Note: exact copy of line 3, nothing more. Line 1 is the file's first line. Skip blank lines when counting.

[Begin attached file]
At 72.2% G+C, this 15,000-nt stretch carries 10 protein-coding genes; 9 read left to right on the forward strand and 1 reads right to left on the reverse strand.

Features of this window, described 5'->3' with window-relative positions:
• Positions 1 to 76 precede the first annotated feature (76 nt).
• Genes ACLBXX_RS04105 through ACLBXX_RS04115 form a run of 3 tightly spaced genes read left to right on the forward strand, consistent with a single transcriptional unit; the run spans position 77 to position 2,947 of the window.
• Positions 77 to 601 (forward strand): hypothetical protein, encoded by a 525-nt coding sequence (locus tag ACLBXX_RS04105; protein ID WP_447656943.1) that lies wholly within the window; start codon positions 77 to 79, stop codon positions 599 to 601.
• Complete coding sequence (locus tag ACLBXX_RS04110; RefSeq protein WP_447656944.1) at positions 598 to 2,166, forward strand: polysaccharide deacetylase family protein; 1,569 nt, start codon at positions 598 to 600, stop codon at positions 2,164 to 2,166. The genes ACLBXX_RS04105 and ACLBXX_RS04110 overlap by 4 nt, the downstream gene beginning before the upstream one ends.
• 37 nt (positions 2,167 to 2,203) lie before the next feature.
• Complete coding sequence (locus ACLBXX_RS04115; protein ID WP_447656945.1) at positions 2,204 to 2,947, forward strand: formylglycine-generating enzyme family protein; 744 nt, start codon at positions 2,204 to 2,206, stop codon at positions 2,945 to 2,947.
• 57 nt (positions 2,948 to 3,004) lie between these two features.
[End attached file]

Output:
• Positions 1 to 76 precede the first annotated feature (76 nt).